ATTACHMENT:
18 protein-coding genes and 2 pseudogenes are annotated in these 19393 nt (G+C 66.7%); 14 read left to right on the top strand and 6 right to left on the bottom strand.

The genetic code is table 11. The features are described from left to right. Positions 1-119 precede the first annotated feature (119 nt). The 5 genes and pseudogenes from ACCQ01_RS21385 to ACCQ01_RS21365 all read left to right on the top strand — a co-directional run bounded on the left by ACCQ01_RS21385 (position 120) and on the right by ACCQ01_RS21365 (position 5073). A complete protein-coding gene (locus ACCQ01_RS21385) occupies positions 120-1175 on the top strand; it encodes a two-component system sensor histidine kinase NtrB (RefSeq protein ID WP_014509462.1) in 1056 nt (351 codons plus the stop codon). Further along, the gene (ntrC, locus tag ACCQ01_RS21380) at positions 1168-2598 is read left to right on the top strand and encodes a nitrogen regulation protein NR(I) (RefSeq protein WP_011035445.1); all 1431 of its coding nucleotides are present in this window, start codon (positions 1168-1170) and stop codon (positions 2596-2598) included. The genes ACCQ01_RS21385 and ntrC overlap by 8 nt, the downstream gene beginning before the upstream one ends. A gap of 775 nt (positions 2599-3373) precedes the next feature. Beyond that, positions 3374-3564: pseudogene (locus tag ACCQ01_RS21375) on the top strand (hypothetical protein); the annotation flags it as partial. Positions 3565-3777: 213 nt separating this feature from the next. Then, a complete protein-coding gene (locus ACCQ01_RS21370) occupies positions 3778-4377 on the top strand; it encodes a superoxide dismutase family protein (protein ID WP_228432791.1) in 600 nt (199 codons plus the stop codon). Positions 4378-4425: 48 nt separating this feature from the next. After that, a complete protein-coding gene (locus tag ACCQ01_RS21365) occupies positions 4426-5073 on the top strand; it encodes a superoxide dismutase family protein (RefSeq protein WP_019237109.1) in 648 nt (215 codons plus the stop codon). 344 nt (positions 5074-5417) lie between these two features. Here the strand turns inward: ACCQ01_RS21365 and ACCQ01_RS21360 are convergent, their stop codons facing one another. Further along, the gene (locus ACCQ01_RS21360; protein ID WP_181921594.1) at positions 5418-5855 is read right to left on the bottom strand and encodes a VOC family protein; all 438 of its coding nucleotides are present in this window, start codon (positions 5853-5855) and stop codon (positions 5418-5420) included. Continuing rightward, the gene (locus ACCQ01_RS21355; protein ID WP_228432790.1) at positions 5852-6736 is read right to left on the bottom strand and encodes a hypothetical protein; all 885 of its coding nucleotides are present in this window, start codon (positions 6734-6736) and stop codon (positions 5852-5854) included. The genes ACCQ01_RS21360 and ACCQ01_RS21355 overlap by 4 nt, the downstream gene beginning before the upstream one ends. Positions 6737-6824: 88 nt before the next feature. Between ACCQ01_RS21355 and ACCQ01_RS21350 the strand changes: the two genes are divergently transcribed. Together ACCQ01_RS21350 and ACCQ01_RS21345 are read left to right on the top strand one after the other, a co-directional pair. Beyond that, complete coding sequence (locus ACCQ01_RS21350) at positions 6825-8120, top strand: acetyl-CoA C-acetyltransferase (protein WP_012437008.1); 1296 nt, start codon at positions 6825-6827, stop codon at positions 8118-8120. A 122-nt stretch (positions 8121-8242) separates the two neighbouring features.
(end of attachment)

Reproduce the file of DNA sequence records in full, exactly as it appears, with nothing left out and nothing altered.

18 protein-coding genes and 2 pseudogenes are annotated in these 19393 nt (G+C 66.7%); 14 read left to right on the top strand and 6 right to left on the bottom strand.

The genetic code is table 11. The features are described from left to right. Positions 1-119 precede the first annotated feature (119 nt). The 5 genes and pseudogenes from ACCQ01_RS21385 to ACCQ01_RS21365 all read left to right on the top strand — a co-directional run bounded on the left by ACCQ01_RS21385 (position 120) and on the right by ACCQ01_RS21365 (position 5073). A complete protein-coding gene (locus ACCQ01_RS21385) occupies positions 120-1175 on the top strand; it encodes a two-component system sensor histidine kinase NtrB (RefSeq protein ID WP_014509462.1) in 1056 nt (351 codons plus the stop codon). Further along, the gene (ntrC, locus tag ACCQ01_RS21380) at positions 1168-2598 is read left to right on the top strand and encodes a nitrogen regulation protein NR(I) (RefSeq protein WP_011035445.1); all 1431 of its coding nucleotides are present in this window, start codon (positions 1168-1170) and stop codon (positions 2596-2598) included. The genes ACCQ01_RS21385 and ntrC overlap by 8 nt, the downstream gene beginning before the upstream one ends. A gap of 775 nt (positions 2599-3373) precedes the next feature. Beyond that, positions 3374-3564: pseudogene (locus tag ACCQ01_RS21375) on the top strand (hypothetical protein); the annotation flags it as partial. Positions 3565-3777: 213 nt separating this feature from the next. Then, a complete protein-coding gene (locus ACCQ01_RS21370) occupies positions 3778-4377 on the top strand; it encodes a superoxide dismutase family protein (protein ID WP_228432791.1) in 600 nt (199 codons plus the stop codon). Positions 4378-4425: 48 nt separating this feature from the next. After that, a complete protein-coding gene (locus tag ACCQ01_RS21365) occupies positions 4426-5073 on the top strand; it encodes a superoxide dismutase family protein (RefSeq protein WP_019237109.1) in 648 nt (215 codons plus the stop codon). 344 nt (positions 5074-5417) lie between these two features. Here the strand turns inward: ACCQ01_RS21365 and ACCQ01_RS21360 are convergent, their stop codons facing one another. Further along, the gene (locus ACCQ01_RS21360; protein ID WP_181921594.1) at positions 5418-5855 is read right to left on the bottom strand and encodes a VOC family protein; all 438 of its coding nucleotides are present in this window, start codon (positions 5853-5855) and stop codon (positions 5418-5420) included. Continuing rightward, the gene (locus ACCQ01_RS21355; protein ID WP_228432790.1) at positions 5852-6736 is read right to left on the bottom strand and encodes a hypothetical protein; all 885 of its coding nucleotides are present in this window, start codon (positions 6734-6736) and stop codon (positions 5852-5854) included. The genes ACCQ01_RS21360 and ACCQ01_RS21355 overlap by 4 nt, the downstream gene beginning before the upstream one ends. Positions 6737-6824: 88 nt before the next feature. Between ACCQ01_RS21355 and ACCQ01_RS21350 the strand changes: the two genes are divergently transcribed. Together ACCQ01_RS21350 and ACCQ01_RS21345 are read left to right on the top strand one after the other, a co-directional pair. Beyond that, complete coding sequence (locus ACCQ01_RS21350) at positions 6825-8120, top strand: acetyl-CoA C-acetyltransferase (protein WP_012437008.1); 1296 nt, start codon at positions 6825-6827, stop codon at positions 8118-8120. A 122-nt stretch (positions 8121-8242) separates the two neighbouring features.